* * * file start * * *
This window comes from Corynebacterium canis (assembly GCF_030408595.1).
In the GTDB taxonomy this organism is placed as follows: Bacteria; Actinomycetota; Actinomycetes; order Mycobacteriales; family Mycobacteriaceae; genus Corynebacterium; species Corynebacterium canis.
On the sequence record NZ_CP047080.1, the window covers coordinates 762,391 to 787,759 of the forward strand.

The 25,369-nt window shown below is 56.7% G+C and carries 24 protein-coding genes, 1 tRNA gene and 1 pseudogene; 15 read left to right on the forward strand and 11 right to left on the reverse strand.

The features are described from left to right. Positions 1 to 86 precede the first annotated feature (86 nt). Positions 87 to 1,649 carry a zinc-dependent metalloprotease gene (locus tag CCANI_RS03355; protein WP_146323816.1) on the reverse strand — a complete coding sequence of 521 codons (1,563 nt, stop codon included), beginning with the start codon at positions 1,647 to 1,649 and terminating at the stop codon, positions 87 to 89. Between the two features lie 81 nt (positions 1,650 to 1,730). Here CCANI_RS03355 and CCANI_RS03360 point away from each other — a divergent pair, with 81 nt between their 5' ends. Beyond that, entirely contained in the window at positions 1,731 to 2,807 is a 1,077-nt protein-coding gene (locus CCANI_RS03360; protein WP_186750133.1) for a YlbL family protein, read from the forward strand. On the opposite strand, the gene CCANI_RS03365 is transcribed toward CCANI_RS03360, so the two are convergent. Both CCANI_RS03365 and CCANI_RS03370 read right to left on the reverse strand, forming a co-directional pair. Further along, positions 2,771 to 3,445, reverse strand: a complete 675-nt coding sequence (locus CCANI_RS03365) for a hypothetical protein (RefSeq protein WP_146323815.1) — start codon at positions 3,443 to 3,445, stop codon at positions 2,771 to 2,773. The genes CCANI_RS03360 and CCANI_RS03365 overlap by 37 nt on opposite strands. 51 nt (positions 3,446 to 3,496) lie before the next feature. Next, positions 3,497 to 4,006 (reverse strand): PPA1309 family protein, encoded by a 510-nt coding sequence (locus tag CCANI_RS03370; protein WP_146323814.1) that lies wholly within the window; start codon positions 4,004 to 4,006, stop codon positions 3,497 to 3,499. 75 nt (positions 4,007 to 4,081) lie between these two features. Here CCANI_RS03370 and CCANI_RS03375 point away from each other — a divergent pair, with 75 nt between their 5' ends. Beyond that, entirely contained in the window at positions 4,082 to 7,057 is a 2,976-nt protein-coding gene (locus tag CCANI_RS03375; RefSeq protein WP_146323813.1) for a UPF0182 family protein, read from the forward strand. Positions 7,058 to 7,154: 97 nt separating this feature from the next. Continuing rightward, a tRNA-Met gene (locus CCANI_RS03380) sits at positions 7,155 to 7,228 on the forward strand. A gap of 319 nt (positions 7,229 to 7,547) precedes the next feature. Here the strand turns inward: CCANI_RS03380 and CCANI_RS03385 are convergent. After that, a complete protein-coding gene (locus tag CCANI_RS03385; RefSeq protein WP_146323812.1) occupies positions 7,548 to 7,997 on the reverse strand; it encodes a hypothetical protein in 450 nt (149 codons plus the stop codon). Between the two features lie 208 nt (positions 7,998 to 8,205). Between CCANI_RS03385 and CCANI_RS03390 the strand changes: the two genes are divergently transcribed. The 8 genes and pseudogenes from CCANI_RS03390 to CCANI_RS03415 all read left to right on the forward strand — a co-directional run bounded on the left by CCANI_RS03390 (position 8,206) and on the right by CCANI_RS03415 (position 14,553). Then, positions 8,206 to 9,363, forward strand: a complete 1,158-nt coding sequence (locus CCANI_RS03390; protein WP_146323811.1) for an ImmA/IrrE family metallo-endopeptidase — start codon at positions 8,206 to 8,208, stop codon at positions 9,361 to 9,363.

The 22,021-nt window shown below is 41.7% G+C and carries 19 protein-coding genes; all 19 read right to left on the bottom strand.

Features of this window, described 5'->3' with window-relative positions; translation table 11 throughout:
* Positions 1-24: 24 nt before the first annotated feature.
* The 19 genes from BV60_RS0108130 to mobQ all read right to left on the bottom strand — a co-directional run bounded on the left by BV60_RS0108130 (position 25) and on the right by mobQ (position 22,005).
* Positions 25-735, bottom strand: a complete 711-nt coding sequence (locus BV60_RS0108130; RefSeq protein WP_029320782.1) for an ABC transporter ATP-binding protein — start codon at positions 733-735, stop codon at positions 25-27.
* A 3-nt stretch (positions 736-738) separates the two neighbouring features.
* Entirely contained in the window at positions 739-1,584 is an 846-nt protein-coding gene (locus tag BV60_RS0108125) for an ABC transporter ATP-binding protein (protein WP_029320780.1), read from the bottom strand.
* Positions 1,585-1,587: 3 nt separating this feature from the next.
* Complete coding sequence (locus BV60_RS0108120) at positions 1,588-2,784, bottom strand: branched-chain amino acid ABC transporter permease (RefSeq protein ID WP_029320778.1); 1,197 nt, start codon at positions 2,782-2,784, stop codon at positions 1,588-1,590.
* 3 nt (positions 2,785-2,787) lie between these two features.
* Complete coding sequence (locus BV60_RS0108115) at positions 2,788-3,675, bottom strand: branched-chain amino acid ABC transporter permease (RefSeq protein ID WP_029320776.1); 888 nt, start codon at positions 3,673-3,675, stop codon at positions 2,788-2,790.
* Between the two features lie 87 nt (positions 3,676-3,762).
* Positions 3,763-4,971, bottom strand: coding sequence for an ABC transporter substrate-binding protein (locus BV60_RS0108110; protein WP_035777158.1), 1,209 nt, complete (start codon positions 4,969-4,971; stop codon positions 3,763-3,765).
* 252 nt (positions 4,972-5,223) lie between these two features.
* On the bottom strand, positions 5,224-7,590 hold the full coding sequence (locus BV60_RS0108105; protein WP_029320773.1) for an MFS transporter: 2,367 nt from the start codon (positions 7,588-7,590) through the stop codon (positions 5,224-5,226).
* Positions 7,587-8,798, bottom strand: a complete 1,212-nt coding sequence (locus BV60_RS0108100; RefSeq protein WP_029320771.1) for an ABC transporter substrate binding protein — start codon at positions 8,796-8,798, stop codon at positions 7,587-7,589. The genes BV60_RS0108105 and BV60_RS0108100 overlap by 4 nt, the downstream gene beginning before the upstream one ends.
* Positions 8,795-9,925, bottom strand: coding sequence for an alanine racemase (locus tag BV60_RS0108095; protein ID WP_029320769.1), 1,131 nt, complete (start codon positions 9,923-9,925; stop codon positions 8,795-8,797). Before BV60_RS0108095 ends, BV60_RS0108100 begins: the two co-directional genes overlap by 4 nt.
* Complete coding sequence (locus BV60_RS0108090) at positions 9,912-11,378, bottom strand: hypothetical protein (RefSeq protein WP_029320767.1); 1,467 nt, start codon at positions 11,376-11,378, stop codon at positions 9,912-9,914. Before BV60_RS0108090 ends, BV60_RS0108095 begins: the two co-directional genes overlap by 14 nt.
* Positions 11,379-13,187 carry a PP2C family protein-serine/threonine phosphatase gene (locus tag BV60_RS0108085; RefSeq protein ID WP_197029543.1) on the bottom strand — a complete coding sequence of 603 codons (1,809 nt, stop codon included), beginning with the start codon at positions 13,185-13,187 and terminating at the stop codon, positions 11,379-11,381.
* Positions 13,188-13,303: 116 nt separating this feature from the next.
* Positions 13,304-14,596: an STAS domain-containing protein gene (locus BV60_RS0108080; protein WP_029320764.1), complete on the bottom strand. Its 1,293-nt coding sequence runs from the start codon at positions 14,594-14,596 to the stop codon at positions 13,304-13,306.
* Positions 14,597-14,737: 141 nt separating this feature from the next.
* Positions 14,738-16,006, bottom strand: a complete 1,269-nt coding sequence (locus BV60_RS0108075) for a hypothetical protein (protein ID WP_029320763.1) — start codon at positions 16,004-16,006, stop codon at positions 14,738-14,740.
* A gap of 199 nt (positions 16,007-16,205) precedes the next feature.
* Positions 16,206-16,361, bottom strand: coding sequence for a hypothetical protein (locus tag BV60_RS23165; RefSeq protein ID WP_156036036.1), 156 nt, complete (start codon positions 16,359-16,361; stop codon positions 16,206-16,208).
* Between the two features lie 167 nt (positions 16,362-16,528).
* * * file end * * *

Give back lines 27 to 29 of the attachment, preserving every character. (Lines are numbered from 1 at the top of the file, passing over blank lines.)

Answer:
* Positions 14,597-14,737: 141 nt separating this feature from the next.
* Positions 14,738-16,006, bottom strand: a complete 1,269-nt coding sequence (locus BV60_RS0108075) for a hypothetical protein (protein ID WP_029320763.1) — start codon at positions 16,004-16,006, stop codon at positions 14,738-14,740.
* A gap of 199 nt (positions 16,007-16,205) precedes the next feature.